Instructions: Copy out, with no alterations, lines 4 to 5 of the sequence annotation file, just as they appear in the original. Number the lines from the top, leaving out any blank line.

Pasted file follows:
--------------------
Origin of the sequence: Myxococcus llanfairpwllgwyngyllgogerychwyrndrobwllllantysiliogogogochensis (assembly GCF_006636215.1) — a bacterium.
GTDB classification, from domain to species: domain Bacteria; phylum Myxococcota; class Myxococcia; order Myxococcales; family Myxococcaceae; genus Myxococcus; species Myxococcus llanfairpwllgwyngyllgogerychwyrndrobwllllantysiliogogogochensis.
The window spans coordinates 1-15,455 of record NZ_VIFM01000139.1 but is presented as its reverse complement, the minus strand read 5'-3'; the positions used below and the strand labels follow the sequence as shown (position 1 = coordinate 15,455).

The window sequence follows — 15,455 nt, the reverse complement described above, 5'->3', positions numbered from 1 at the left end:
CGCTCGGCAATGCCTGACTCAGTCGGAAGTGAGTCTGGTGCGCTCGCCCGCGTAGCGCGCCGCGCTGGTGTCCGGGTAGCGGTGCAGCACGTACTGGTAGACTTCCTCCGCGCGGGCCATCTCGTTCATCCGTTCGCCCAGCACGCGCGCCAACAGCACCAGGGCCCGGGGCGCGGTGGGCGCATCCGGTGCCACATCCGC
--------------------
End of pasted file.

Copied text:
The window sequence follows — 15,455 nt, the reverse complement described above, 5'->3', positions numbered from 1 at the left end:
CGCTCGGCAATGCCTGACTCAGTCGGAAGTGAGTCTGGTGCGCTCGCCCGCGTAGCGCGCCGCGCTGGTGTCCGGGTAGCGGTGCAGCACGTACTGGTAGACTTCCTCCGCGCGGGCCATCTCGTTCATCCGTTCGCCCAGCACGCGCGCCAACAGCACCAGGGCCCGGGGCGCGGTGGGCGCATCCGGTGCCACATCCGC